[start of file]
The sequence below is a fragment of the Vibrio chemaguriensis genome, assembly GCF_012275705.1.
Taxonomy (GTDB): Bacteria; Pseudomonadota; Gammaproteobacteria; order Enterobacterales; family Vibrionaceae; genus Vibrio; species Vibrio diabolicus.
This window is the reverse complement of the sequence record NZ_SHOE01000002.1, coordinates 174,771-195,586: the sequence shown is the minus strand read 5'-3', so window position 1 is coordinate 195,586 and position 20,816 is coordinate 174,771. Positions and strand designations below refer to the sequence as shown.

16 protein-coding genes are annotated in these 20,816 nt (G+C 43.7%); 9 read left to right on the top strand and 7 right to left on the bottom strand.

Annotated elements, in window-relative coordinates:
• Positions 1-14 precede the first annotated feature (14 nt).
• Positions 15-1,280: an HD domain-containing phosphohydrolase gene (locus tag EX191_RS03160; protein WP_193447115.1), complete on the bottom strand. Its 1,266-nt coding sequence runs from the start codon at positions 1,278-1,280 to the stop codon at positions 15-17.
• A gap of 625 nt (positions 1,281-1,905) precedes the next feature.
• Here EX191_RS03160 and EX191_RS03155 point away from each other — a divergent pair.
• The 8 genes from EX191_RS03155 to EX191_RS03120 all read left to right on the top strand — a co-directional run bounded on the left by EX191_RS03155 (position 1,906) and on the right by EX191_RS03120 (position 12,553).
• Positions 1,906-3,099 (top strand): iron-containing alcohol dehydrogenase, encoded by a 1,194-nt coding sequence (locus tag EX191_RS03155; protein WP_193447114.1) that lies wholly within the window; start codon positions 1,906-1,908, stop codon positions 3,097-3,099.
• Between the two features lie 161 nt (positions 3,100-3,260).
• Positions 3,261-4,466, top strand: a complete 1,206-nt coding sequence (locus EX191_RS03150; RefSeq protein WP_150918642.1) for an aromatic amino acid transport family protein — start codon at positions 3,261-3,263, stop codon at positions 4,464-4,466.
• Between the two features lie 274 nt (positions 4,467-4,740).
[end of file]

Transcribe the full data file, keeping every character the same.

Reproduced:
The sequence below is a fragment of the Vibrio chemaguriensis genome, assembly GCF_012275705.1.
Taxonomy (GTDB): Bacteria; Pseudomonadota; Gammaproteobacteria; order Enterobacterales; family Vibrionaceae; genus Vibrio; species Vibrio diabolicus.
This window is the reverse complement of the sequence record NZ_SHOE01000002.1, coordinates 174,771-195,586: the sequence shown is the minus strand read 5'-3', so window position 1 is coordinate 195,586 and position 20,816 is coordinate 174,771. Positions and strand designations below refer to the sequence as shown.

16 protein-coding genes are annotated in these 20,816 nt (G+C 43.7%); 9 read left to right on the top strand and 7 right to left on the bottom strand.

Annotated elements, in window-relative coordinates:
• Positions 1-14 precede the first annotated feature (14 nt).
• Positions 15-1,280: an HD domain-containing phosphohydrolase gene (locus tag EX191_RS03160; protein WP_193447115.1), complete on the bottom strand. Its 1,266-nt coding sequence runs from the start codon at positions 1,278-1,280 to the stop codon at positions 15-17.
• A gap of 625 nt (positions 1,281-1,905) precedes the next feature.
• Here EX191_RS03160 and EX191_RS03155 point away from each other — a divergent pair.
• The 8 genes from EX191_RS03155 to EX191_RS03120 all read left to right on the top strand — a co-directional run bounded on the left by EX191_RS03155 (position 1,906) and on the right by EX191_RS03120 (position 12,553).
• Positions 1,906-3,099 (top strand): iron-containing alcohol dehydrogenase, encoded by a 1,194-nt coding sequence (locus tag EX191_RS03155; protein WP_193447114.1) that lies wholly within the window; start codon positions 1,906-1,908, stop codon positions 3,097-3,099.
• Between the two features lie 161 nt (positions 3,100-3,260).
• Positions 3,261-4,466, top strand: a complete 1,206-nt coding sequence (locus EX191_RS03150; RefSeq protein WP_150918642.1) for an aromatic amino acid transport family protein — start codon at positions 3,261-3,263, stop codon at positions 4,464-4,466.
• Between the two features lie 274 nt (positions 4,467-4,740).